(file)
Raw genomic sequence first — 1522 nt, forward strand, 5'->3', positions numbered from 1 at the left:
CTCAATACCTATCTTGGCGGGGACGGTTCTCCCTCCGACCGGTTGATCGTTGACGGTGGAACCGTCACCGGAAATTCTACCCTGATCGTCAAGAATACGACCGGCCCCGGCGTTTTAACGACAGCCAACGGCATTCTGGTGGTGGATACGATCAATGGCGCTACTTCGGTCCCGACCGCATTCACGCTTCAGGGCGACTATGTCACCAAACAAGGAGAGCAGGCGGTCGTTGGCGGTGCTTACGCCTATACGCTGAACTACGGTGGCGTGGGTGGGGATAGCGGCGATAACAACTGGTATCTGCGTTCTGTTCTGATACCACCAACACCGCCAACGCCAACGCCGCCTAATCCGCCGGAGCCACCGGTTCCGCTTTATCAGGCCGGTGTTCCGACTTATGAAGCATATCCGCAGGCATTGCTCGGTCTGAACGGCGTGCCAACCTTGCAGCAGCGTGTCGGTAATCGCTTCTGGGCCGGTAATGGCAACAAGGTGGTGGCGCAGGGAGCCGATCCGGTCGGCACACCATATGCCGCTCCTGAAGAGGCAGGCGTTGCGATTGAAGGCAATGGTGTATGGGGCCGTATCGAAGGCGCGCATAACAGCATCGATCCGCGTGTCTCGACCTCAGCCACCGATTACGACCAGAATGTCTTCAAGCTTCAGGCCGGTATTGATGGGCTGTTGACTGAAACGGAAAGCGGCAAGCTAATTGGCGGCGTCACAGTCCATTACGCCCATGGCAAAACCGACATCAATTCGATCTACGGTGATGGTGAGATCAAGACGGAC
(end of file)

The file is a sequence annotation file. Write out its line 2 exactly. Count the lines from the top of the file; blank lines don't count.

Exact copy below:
CTCAATACCTATCTTGGCGGGGACGGTTCTCCCTCCGACCGGTTGATCGTTGACGGTGGAACCGTCACCGGAAATTCTACCCTGATCGTCAAGAATACGACCGGCCCCGGCGTTTTAACGACAGCCAACGGCATTCTGGTGGTGGATACGATCAATGGCGCTACTTCGGTCCCGACCGCATTCACGCTTCAGGGCGACTATGTCACCAAACAAGGAGAGCAGGCGGTCGTTGGCGGTGCTTACGCCTATACGCTGAACTACGGTGGCGTGGGTGGGGATAGCGGCGATAACAACTGGTATCTGCGTTCTGTTCTGATACCACCAACACCGCCAACGCCAACGCCGCCTAATCCGCCGGAGCCACCGGTTCCGCTTTATCAGGCCGGTGTTCCGACTTATGAAGCATATCCGCAGGCATTGCTCGGTCTGAACGGCGTGCCAACCTTGCAGCAGCGTGTCGGTAATCGCTTCTGGGCCGGTAATGGCAACAAGGTGGTGGCGCAGGGAGCCGATCCGGTCGGCACACCATATGCCGCTCCTGAAGAGGCAGGCGTTGCGATTGAAGGCAATGGTGTATGGGGCCGTATCGAAGGCGCGCATAACAGCATCGATCCGCGTGTCTCGACCTCAGCCACCGATTACGACCAGAATGTCTTCAAGCTTCAGGCCGGTATTGATGGGCTGTTGACTGAAACGGAAAGCGGCAAGCTAATTGGCGGCGTCACAGTCCATTACGCCCATGGCAAAACCGACATCAATTCGATCTACGGTGATGGTGAGATCAAGACGGAC